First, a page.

Published by: Lucy GoodgameThe housing market faces its toughest challenge since the 2008 financial crisis. Rising cost of mortgage borrowing could cause a crash, with analysts forecasting that house prices could drop by up to 15% next year.
The housing market has ducked more punches than Rocky Balboa over the past six years, remaining remarkably resilient throughout Brexit, a global pandemic, war in Ukraine, and now the cost of living of crisis. However, there are signs this run is ending, as the property market is set to face its toughest test since the 2008 financial crisis.
All Rise: Inflation, Interest, and Taxes
The Office for National Statistics said inflation, currently sitting at 11.1%, is at its highest level since October 1981. The Bank of England voted for another interest rate rise of 0.75% to 3% earlier this month in an attempt to reduce inflation, seemingly with little effect. This increase marks the eighth consecutive rise since December 2021.
Those with tracker mortgages are undoubtedly yearning for the halcyon days of 0.1% interest rates. You know - less than a year ago.
If rising interest rates and inflation aren’t enough to dampen your mood, Chancellor Jeremy Hunt has cautioned that we can all expect to be paying "a bit more tax" and warned he will be acting like Scrooge this Christmas, with “horrible decisions” ahead concerning tax and spending.
All of this means that affordability and borrowing inevitably become more problematic for those looking to move home and analysts have warned that the property market could take a big hit as a result.
Bank of England data shows that more than two million borrowers with fixed-term deals will need to remortgage between now and the end of 2024. Analysts at Pantheon Economics have estimated that the average household refinancing a two-year fixed-rate mortgage in the first half of next year would see monthly repayments jump from £863 to £1,490. With the soaring cost of living, this increase could simply be unaffordable for many.
Buyer Enquiries Down
the Royal Institution of Chartered Surveyors (RICS) Residential Market Survey in October has identified an overall weakening of the property market, and particularly noted a drop in buyer enquiries.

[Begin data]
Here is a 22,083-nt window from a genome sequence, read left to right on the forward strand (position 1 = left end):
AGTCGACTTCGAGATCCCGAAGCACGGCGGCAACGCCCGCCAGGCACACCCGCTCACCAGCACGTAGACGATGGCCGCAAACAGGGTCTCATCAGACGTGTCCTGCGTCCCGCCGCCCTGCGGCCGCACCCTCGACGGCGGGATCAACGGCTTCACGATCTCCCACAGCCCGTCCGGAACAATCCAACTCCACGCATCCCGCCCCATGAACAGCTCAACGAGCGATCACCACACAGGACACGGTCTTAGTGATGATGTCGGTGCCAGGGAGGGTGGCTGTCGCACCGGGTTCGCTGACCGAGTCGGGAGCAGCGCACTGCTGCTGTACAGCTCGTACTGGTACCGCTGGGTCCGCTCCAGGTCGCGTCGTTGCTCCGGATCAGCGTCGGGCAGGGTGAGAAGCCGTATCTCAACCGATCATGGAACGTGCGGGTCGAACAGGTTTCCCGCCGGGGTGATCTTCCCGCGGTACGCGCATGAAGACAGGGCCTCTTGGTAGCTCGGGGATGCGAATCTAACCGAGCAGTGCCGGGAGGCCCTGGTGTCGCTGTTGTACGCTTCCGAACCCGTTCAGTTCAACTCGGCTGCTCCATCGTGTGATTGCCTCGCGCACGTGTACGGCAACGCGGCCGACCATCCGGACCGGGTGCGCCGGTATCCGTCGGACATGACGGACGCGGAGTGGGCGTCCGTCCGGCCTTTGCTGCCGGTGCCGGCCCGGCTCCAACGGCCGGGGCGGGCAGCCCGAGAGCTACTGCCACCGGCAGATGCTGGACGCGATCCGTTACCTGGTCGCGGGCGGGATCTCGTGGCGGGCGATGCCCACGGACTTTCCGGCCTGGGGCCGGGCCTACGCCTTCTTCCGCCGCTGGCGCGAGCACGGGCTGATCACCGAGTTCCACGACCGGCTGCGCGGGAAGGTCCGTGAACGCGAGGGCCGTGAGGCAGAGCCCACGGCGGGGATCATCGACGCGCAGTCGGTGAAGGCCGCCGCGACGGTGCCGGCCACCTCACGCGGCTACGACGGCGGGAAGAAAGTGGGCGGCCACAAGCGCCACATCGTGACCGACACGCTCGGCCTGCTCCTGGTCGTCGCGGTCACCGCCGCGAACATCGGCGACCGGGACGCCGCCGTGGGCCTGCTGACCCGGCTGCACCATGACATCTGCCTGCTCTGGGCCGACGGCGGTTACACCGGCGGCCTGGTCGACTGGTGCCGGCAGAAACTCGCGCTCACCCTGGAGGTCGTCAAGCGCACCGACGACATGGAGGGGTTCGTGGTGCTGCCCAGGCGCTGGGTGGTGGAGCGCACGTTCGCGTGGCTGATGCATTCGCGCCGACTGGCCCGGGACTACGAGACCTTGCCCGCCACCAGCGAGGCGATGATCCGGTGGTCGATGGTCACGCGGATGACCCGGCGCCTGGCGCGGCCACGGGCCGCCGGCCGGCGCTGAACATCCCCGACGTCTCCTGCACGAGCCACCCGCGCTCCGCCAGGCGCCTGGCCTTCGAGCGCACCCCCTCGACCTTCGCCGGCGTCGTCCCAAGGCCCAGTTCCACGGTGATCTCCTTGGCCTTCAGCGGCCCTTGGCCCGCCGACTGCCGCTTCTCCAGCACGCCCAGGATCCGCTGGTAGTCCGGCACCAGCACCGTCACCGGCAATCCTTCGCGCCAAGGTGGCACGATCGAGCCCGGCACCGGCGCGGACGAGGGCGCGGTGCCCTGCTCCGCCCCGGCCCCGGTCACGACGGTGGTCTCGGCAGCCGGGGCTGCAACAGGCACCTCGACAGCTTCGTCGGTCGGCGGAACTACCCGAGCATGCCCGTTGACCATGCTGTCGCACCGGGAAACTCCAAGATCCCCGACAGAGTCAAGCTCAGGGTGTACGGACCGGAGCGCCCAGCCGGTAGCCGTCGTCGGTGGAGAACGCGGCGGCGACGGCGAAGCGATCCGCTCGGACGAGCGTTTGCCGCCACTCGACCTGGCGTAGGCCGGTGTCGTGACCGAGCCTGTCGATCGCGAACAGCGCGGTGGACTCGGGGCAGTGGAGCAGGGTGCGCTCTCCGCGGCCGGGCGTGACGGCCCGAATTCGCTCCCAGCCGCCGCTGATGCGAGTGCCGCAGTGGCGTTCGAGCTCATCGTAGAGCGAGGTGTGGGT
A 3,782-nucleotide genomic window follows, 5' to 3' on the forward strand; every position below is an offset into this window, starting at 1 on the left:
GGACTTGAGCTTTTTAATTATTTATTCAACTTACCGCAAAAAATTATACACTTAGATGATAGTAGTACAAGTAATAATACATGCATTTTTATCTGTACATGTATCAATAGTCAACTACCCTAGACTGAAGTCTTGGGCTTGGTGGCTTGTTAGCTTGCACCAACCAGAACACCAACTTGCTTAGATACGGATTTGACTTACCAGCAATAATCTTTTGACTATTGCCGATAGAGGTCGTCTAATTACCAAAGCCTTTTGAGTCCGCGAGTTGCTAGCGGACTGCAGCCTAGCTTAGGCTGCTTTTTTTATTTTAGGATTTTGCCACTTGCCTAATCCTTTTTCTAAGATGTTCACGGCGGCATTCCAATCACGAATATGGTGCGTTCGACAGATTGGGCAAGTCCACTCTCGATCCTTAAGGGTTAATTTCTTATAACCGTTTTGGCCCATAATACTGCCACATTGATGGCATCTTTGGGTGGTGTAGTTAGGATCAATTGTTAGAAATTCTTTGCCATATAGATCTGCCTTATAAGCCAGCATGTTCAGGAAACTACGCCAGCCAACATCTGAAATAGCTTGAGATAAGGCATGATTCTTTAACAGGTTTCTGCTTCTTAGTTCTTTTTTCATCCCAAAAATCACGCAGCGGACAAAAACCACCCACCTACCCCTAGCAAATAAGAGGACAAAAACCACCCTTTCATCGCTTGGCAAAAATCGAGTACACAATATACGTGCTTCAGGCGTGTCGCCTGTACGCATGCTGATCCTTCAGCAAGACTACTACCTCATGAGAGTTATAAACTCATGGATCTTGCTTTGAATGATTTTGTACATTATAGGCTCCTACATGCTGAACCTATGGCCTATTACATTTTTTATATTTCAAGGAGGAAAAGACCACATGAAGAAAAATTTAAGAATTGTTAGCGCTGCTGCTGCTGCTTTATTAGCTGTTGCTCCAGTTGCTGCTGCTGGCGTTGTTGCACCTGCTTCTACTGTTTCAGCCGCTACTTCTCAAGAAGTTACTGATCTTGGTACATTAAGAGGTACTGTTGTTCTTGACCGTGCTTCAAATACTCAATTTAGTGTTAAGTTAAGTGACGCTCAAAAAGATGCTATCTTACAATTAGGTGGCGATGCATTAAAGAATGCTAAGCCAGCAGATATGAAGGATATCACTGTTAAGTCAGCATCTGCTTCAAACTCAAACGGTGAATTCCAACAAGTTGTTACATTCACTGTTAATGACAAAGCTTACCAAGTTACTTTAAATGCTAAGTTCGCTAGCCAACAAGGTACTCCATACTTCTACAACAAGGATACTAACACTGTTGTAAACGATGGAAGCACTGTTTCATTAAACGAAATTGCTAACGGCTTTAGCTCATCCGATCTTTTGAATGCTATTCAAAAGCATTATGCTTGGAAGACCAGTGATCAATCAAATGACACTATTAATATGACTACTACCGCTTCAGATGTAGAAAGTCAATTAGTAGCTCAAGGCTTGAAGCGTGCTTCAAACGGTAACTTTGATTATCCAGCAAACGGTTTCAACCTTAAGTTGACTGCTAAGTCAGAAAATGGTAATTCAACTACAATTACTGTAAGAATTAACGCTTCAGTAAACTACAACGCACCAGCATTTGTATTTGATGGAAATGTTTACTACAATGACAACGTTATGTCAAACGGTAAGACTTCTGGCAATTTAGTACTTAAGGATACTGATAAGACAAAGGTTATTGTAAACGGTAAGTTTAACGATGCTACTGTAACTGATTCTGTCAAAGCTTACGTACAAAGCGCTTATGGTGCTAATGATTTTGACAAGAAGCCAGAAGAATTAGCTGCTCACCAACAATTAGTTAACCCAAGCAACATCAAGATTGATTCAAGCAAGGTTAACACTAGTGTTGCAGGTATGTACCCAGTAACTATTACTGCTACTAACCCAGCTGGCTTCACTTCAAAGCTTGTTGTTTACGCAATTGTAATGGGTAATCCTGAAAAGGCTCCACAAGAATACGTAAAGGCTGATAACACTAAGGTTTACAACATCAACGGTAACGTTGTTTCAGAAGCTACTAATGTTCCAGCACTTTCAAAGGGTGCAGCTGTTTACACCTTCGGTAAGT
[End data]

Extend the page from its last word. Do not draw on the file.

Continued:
The survey showed that new buyer enquiries fell for the sixth month running in the sales market, dropping to -55% last month compared to a -36% decrease in September. Data also showed that survey feedback on buyer demand is negative across all areas of the UK.
This marks the biggest drop since the global financial crisis in 2008, not including the housing market shutdown in 2020 because of covid restrictions.
This fall in the number of potential buyer enquiries is undoubtedly in response to the sharp rise in mortgage costs, as well as the general feeling of economic unease many are experiencing right now.
Falling House Prices
House prices fell for the first time in 15 months in September, according to the Nationwide house price index. This drop has been attributed to the fallout of Liz Truss and Kwasi Kwarteng’s Famous-For-All-The-Wrong-Reasons ‘mini budget’. Despite most decisions being reversed, the consequences are still being felt by mortgage holders.
Meanwhile, data from Halifax has shown three monthly falls in house prices between June-September, with the lender warning that “a clear downward trend is developing”.
With the Bank of England recording a drop in mortgage approvals from 74,400 in August to 66,800 in September, it certainly seems likely that prices will continue to fall to some extent.
So, is a Crash Inevitable?
With interest and inflation rising, house prices and buyer enquiries falling, things certainly feel bleak.
It can be easy to expect the worst, but it bears repeating that the housing market has a habit of defying expectations. If we take Brexit as our example, many predicted the ensuing economic uncertainty would force property valuations downwards. But over the following six years, the average UK house price actually climbed from £213,000 to £281,000.
There is some hope that Jeremy hunt’s new budget will offer greater stability going forward. With a clear focus on tackling inflation, the chancellor acknowledged that “High inflation is the enemy of stability,” and means “higher mortgage rates”, with lowering inflation and interest rates being very much the goal.
And let’s not forget that the word “crash” could be an overaction when you consider that a fall of even 20% would actually be returning house prices to pre-pandemic levels. The reality is that demand still outstrips supply and unless that changes, a true crash seems unlikely.
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